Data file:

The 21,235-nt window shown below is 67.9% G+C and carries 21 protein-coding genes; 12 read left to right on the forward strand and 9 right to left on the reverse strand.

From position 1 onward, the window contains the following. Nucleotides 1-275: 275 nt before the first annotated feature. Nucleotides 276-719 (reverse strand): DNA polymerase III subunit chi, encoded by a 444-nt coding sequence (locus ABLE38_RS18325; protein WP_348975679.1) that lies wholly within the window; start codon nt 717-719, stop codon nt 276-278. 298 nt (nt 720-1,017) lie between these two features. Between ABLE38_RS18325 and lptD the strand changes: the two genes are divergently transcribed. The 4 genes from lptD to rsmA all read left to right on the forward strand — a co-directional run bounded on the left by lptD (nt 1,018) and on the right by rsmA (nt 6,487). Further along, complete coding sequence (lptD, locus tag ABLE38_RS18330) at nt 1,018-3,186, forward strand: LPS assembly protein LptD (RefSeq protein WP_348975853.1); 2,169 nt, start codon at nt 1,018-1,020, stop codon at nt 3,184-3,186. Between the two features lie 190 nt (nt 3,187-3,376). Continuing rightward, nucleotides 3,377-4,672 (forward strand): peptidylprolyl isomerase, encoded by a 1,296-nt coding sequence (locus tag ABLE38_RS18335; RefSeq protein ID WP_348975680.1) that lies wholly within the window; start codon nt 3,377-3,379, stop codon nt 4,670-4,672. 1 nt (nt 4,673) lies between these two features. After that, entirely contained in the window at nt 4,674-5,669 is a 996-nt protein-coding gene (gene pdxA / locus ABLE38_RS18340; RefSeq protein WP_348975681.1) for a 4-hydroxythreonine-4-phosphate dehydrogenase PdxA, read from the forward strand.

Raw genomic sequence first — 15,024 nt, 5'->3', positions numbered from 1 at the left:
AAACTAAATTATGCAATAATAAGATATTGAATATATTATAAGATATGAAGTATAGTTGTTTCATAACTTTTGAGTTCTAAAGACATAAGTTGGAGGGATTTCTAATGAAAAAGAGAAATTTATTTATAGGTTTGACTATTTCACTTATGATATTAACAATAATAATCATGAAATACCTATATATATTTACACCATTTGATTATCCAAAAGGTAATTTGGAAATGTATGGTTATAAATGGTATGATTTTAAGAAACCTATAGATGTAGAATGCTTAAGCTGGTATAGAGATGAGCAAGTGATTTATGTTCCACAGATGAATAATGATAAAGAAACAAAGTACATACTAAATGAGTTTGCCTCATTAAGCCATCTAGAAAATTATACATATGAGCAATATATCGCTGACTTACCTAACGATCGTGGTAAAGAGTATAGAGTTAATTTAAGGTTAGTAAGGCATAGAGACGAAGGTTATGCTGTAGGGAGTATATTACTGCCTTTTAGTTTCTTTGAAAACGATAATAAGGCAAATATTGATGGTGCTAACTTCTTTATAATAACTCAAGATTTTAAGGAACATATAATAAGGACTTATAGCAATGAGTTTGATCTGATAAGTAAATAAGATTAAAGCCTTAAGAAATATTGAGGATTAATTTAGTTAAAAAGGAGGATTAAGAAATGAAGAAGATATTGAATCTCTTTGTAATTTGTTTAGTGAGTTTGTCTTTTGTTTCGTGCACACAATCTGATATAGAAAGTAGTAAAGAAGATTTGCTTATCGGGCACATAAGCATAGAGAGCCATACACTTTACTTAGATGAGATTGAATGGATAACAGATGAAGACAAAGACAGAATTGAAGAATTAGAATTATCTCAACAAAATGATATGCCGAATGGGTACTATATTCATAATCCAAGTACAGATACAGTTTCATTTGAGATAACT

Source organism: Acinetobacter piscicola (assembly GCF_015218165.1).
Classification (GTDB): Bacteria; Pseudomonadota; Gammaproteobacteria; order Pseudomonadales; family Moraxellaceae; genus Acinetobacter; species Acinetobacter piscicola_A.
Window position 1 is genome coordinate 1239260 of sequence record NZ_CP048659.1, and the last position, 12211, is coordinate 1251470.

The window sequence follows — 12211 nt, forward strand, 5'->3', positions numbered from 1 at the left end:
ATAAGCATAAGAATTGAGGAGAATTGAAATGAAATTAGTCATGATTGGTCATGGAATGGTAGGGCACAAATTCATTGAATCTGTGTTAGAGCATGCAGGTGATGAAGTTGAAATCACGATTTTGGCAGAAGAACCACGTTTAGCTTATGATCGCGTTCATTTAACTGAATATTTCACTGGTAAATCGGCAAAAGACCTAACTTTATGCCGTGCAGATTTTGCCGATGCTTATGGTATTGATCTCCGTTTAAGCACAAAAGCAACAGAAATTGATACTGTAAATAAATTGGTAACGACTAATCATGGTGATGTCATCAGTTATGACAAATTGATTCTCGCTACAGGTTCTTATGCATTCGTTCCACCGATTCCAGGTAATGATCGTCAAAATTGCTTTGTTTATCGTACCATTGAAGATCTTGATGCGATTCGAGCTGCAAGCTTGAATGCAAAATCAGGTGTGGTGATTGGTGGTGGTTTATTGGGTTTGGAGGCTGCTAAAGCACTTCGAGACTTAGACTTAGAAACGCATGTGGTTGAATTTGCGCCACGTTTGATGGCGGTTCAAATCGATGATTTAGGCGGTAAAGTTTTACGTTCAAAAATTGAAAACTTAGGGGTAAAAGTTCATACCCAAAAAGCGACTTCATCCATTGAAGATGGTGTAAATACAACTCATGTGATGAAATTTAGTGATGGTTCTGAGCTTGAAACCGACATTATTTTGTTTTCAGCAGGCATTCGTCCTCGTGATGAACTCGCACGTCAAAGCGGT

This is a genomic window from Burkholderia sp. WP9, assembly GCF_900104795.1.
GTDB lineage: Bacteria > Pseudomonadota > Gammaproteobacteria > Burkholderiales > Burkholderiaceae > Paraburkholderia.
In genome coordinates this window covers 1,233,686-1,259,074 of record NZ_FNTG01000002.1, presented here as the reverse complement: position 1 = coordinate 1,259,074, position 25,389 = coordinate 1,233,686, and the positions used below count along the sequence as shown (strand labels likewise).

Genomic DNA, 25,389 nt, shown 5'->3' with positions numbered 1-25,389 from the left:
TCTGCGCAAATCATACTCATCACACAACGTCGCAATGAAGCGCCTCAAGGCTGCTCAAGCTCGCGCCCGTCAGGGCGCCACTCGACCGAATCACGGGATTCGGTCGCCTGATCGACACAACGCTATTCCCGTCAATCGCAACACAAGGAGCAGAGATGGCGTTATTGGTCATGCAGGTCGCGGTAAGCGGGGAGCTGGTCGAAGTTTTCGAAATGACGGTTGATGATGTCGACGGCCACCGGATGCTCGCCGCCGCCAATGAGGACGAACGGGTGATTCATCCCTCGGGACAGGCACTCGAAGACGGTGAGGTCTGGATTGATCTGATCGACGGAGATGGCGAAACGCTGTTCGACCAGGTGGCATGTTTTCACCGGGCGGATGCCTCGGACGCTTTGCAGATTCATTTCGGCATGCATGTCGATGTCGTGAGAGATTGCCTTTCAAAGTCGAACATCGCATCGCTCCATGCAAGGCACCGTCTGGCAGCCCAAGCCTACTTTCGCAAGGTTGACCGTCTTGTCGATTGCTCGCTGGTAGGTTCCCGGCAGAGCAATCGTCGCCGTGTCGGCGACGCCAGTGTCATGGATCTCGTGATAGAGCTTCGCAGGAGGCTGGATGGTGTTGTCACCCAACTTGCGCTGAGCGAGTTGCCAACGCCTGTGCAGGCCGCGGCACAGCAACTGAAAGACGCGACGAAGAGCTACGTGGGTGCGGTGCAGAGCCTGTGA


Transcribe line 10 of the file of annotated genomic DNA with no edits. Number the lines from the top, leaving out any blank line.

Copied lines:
This is a genomic window from Burkholderia sp. WP9, assembly GCF_900104795.1.